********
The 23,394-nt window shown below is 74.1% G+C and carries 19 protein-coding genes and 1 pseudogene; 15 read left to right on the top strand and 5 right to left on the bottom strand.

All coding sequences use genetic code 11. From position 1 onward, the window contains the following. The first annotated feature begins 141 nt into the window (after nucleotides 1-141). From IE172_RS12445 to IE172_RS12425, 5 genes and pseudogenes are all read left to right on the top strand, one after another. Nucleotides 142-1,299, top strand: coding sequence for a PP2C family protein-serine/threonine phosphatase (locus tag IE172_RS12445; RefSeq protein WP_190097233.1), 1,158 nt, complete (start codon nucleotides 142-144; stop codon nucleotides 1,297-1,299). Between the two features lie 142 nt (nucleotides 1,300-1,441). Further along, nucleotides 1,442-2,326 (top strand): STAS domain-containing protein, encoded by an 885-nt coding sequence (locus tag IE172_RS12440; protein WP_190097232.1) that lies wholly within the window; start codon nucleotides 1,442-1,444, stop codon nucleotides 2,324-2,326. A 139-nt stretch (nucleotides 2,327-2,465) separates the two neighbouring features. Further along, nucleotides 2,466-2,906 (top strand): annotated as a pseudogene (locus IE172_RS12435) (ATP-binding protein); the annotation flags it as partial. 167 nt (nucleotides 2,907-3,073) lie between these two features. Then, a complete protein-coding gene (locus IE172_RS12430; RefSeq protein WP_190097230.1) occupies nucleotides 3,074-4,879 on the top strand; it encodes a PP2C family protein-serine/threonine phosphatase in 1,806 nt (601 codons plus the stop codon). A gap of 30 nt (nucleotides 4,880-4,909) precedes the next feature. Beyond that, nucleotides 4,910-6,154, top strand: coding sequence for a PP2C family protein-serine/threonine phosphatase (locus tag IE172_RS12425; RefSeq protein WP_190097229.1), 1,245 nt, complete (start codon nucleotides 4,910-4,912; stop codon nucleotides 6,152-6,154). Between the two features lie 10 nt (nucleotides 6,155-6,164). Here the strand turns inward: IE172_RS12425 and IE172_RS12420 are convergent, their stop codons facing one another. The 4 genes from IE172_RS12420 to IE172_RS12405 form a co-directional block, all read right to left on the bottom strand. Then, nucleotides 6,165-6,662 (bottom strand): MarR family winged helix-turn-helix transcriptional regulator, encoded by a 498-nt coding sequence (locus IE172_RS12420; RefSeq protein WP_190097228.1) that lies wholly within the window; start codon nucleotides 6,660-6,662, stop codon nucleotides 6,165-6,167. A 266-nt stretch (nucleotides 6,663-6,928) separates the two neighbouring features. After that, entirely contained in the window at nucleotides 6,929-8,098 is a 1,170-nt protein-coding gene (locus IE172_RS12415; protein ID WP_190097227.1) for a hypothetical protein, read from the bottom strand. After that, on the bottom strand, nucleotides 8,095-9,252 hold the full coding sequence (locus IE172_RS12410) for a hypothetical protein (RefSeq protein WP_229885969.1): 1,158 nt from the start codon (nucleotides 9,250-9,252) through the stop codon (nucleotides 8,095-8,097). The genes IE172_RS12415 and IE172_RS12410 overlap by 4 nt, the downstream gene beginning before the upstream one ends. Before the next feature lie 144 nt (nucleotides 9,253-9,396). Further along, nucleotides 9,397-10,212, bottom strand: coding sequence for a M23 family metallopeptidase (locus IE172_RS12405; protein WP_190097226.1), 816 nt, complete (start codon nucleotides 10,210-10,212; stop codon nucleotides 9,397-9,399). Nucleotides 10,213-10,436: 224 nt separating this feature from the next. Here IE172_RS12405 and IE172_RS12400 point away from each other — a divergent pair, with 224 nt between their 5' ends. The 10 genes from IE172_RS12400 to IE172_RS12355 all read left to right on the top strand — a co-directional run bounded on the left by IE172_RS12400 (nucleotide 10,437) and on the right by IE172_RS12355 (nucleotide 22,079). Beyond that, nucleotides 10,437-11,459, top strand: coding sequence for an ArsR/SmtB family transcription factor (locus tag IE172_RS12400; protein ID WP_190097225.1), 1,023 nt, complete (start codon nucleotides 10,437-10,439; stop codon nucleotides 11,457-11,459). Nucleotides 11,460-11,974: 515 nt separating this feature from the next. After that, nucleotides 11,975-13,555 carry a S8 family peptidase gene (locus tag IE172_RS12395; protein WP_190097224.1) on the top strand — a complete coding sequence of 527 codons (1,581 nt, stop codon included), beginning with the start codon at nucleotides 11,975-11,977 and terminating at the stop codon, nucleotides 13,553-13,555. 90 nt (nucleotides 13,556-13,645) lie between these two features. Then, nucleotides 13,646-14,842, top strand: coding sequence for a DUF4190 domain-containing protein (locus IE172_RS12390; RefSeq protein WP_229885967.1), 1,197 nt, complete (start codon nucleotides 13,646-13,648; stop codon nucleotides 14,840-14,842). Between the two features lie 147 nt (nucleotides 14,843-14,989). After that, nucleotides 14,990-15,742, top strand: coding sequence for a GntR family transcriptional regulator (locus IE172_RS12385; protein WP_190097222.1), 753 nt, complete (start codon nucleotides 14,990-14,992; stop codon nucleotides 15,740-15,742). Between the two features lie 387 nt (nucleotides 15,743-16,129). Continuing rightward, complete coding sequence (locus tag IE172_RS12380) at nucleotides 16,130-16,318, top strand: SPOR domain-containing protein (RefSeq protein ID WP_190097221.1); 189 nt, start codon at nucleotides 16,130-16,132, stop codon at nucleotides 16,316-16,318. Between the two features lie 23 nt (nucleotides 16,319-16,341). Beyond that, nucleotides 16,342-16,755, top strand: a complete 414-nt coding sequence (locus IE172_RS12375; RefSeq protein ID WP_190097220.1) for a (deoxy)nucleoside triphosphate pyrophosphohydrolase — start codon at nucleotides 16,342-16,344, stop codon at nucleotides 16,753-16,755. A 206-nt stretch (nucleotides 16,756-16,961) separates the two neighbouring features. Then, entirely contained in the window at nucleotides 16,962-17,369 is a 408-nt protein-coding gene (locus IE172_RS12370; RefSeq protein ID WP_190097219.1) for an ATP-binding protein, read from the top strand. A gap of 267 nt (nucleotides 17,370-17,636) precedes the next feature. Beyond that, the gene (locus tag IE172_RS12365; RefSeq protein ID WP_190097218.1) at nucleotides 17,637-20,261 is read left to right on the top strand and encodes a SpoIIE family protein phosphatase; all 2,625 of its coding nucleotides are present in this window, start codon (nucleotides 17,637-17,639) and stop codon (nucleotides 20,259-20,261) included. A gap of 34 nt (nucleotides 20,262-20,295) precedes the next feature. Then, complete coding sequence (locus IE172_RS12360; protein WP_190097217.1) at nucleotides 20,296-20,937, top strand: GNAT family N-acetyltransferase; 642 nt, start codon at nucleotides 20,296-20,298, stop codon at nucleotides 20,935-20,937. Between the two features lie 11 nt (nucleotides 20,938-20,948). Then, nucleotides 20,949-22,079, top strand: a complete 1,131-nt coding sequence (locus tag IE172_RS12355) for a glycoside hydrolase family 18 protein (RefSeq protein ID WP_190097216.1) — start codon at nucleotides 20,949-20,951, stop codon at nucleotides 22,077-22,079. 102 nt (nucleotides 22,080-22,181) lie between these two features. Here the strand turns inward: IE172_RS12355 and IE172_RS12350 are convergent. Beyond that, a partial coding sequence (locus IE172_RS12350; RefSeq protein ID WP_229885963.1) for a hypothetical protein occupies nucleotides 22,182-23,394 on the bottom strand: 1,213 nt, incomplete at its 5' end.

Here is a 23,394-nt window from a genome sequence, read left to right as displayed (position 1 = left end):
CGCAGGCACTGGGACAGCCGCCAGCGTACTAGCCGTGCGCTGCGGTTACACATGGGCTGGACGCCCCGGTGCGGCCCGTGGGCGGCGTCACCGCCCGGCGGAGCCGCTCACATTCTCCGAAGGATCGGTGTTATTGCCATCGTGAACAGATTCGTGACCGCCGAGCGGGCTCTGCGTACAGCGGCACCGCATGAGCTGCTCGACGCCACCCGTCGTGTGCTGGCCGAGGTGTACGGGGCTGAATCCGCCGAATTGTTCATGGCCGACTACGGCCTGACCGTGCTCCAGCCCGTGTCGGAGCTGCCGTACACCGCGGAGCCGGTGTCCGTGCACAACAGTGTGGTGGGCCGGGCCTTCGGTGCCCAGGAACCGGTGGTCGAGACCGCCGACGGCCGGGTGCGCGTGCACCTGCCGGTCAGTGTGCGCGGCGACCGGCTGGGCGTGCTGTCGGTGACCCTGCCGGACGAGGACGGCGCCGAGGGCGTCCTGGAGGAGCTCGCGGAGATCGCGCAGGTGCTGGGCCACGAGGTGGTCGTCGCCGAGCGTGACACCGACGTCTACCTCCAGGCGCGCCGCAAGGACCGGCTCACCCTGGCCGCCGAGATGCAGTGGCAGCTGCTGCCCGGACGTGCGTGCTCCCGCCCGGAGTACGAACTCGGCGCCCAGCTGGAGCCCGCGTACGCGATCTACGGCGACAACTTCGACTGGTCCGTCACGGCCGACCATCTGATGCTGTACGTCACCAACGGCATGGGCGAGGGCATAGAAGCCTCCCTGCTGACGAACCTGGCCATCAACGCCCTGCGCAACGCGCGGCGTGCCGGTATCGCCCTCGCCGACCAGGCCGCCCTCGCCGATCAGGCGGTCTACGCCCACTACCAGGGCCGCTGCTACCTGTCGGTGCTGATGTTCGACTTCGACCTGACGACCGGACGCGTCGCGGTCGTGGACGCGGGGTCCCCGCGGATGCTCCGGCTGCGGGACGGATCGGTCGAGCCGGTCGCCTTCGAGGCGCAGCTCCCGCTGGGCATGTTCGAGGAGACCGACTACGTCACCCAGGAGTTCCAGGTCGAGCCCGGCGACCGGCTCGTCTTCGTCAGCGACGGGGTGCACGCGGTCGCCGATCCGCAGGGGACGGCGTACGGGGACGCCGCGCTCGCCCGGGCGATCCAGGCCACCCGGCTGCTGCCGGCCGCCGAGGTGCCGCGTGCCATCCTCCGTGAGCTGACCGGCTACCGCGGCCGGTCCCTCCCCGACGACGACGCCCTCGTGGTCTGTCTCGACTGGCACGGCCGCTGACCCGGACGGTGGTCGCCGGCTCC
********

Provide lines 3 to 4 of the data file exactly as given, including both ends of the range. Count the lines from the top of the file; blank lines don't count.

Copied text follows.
Here is a 23,394-nt window from a genome sequence, read left to right as displayed (position 1 = left end):
CGCAGGCACTGGGACAGCCGCCAGCGTACTAGCCGTGCGCTGCGGTTACACATGGGCTGGACGCCCCGGTGCGGCCCGTGGGCGGCGTCACCGCCCGGCGGAGCCGCTCACATTCTCCGAAGGATCGGTGTTATTGCCATCGTGAACAGATTCGTGACCGCCGAGCGGGCTCTGCGTACAGCGGCACCGCATGAGCTGCTCGACGCCACCCGTCGTGTGCTGGCCGAGGTGTACGGGGCTGAATCCGCCGAATTGTTCATGGCCGACTACGGCCTGACCGTGCTCCAGCCCGTGTCGGAGCTGCCGTACACCGCGGAGCCGGTGTCCGTGCACAACAGTGTGGTGGGCCGGGCCTTCGGTGCCCAGGAACCGGTGGTCGAGACCGCCGACGGCCGGGTGCGCGTGCACCTGCCGGTCAGTGTGCGCGGCGACCGGCTGGGCGTGCTGTCGGTGACCCTGCCGGACGAGGACGGCGCCGAGGGCGTCCTGGAGGAGCTCGCGGAGATCGCGCAGGTGCTGGGCCACGAGGTGGTCGTCGCCGAGCGTGACACCGACGTCTACCTCCAGGCGCGCCGCAAGGACCGGCTCACCCTGGCCGCCGAGATGCAGTGGCAGCTGCTGCCCGGACGTGCGTGCTCCCGCCCGGAGTACGAACTCGGCGCCCAGCTGGAGCCCGCGTACGCGATCTACGGCGACAACTTCGACTGGTCCGTCACGGCCGACCATCTGATGCTGTACGTCACCAACGGCATGGGCGAGGGCATAGAAGCCTCCCTGCTGACGAACCTGGCCATCAACGCCCTGCGCAACGCGCGGCGTGCCGGTATCGCCCTCGCCGACCAGGCCGCCCTCGCCGATCAGGCGGTCTACGCCCACTACCAGGGCCGCTGCTACCTGTCGGTGCTGATGTTCGACTTCGACCTGACGACCGGACGCGTCGCGGTCGTGGACGCGGGGTCCCCGCGGATGCTCCGGCTGCGGGACGGATCGGTCGAGCCGGTCGCCTTCGAGGCGCAGCTCCCGCTGGGCATGTTCGAGGAGACCGACTACGTCACCCAGGAGTTCCAGGTCGAGCCCGGCGACCGGCTCGTCTTCGTCAGCGACGGGGTGCACGCGGTCGCCGATCCGCAGGGGACGGCGTACGGGGACGCCGCGCTCGCCCGGGCGATCCAGGCCACCCGGCTGCTGCCGGCCGCCGAGGTGCCGCGTGCCATCCTCCGTGAGCTGACCGGCTACCGCGGCCGGTCCCTCCCCGACGACGACGCCCTCGTGGTCTGTCTCGACTGGCACGGCCGCTGACCCGGACGGTGGTCGCCGGCTCC